1. Rename the stick into "TRANSCEND" If you want to use another name you would have to change the name in the scripts (As you may noticed I am a lazy. So I didn't rename the stick, it would be much more beautiful sure, but it's not necessary so...)
2. Create 3 playlists called Pl.1, Pl.2 and Pl.3 with songs in them. Like above same name bla bla bla
3. The Musicplayer on the Raspberry pi won't use some signs and letters so I would suggest downloading a renamer (I used Ant renamer) that renames the songs in 8 random numbers
4. Add the scripts and songs in the Playlist folders
Step 6: Last Touches
Now we connect the Raspberry pi with the soundcard, the switches, the leds and power it up.
Use jumper cables to connect switches and leds
The USB soundcard caused some trouble but that's manageable. You have to check the Internet for instructions how to install it since this step varies depending what card you use :/. Basically you deactivate the build in soundcard and use the new one.
However if you are lucky you just have to plug it into a free USB port and done. Be prepaired to play around with the settings. At this point I really wanted the thing to be done so I proceeded without the soundcard.
Test it with the Display connected and without before you build a box around it. If it doesn't work check the USB stick. Did it rename himself? Is it damaged?
Step 7: Debugging
If you worked properly you don't need this step
If you work like I do, I guess that you're going to need it
So, what are the possible mistakes?
*) You didn't rename the songs
*) Typos in the path in the Autostart (rc.local)
*) Typos on the USB stick/Playlists
*) You didn't rename the stick (or it renamed itself after an incorrect shutdown)
*) You didn't use the turn off switch and pulled the plug. If it wount work check the stick and the pi for errors.
*) The connection from the buttons to the pi got loose
*) the sd card broke, literally (yes that really happened to me don't ask me how) or figuratively
*) the power shut off
Every single one of those mistakes happened to me at least once while building
Step 8: The Box
Now the box.
You have 2 options
1) So If you want do it style you would laser cut (or CNC) a box out of slices of wood with joints and everything.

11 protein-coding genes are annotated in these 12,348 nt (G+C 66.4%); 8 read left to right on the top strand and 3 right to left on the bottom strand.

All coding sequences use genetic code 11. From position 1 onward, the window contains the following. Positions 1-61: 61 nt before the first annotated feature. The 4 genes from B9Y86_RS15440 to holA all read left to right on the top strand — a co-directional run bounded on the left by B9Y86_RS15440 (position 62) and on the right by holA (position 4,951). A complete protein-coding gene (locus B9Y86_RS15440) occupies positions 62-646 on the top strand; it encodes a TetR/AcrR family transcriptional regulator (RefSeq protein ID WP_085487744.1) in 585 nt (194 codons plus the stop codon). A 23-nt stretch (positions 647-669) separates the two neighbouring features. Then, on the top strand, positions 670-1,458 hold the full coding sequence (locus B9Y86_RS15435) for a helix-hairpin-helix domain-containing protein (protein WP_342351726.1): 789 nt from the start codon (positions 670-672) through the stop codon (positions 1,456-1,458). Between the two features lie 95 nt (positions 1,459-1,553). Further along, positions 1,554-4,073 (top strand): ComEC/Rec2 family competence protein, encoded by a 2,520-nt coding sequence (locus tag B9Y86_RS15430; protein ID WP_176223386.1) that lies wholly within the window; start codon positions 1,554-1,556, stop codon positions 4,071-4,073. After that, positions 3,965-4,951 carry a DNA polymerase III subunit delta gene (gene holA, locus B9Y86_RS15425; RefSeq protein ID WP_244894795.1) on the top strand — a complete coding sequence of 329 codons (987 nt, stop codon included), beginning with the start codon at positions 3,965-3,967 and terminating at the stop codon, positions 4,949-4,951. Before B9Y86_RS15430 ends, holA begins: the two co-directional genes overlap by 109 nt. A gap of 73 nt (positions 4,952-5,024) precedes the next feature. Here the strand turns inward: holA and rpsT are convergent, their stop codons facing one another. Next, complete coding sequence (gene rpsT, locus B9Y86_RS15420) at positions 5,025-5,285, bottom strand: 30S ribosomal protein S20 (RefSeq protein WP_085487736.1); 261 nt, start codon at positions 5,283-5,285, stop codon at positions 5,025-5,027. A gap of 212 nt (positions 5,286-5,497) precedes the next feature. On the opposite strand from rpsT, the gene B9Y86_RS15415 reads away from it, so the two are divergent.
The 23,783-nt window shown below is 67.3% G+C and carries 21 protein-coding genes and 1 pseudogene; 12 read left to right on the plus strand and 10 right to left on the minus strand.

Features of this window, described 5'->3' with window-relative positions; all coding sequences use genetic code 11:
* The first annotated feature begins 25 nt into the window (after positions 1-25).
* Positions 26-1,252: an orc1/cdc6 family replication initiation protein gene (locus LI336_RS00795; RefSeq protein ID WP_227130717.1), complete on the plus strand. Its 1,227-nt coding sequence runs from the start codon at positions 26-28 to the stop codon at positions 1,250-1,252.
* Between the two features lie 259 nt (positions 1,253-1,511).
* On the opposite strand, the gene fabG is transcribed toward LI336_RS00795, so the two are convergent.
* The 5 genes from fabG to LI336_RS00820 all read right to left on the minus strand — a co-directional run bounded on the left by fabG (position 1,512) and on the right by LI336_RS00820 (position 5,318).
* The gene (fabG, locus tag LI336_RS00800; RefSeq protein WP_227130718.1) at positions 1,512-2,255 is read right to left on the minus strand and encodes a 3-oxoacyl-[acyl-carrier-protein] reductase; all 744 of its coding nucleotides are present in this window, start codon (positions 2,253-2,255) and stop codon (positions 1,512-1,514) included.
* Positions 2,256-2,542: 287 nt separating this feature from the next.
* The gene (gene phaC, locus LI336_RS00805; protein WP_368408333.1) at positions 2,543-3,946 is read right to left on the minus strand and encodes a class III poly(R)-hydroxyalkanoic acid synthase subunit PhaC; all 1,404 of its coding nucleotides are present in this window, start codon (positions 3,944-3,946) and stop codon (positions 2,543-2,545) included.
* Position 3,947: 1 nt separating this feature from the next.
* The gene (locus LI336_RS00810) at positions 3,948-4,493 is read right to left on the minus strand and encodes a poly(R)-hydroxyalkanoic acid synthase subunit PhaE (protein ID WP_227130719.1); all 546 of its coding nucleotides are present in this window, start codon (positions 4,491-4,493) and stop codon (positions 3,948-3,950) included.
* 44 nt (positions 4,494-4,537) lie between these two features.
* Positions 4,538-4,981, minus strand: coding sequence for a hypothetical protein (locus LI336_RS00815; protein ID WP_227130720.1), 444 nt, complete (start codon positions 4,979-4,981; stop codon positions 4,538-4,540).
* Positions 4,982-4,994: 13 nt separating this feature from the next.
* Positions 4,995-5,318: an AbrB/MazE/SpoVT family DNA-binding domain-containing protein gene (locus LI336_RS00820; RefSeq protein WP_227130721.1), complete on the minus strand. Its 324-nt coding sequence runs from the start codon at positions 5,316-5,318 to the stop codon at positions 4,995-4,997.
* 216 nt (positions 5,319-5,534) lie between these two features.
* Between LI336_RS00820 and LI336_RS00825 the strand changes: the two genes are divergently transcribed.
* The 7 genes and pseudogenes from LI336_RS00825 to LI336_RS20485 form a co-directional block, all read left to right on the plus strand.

2) Another way is to take an existing box and use it as housing. First I did that but I didn't like the look so I did it as following (step 8)
Drill 3+3 holes in the top of the box and install the switches (and the leds if you use some).
Drill a hole in the side for the power (the lazy way is to simply use a USB cable as built in power without removable cable), however I suggest using a USB extension cable for power so if the power cable breaks you don't have to take the thing appart -> which results in work what we try to avoid
Now that everything is ready connect the pi and the speakers.
Step 9: The Hipster Way and Finishing the Case
This is for the creative individuals who want to show off their skills.
For this option you can use either wooden planks and glue/screw them together to create a box or you do the hard way of the hard way and carve out an existing block of wood to put the pi inside.
I saw those floating shelves and wanted to use that technique. So I went into my garden, took an old piece of wood and checked if the speakers could stand on it (the width).
The shelve should look like a solid, floating piece with only the switches sticking out so I carved it out from the bottom. I let a kind of "lip" on the front so you dont see the cutout
I hope my drawings can help you to get an overview
Finishing the case:
So if you have a the box the process is the simple. Drill 3+3 holes in the top of the box and install the 3 switches and the 3 leds above if you use some.
Drill a hole in the side for the power (the lazy way is to simply use a USB cable as built in power without removable cable), however I'm going to overcome my lazyness and use an IEC socket for practicality because I break my cables on a regular basis.
Now that everything is ready connect the pi.
To mount it on the wall I choose to drill 2 big holes in the backside and mount it with 2 hooks (picture above)
And we're done.
Pay attention to the power cords running through the walls while drilling into it. Hitting them would be a truly shocking experience. Ha got ya there.
Step 10: Done!
On that bombshell it's time to end. Please comment any improvements you may find and post your music box. Thanks for reading, have fun and take care.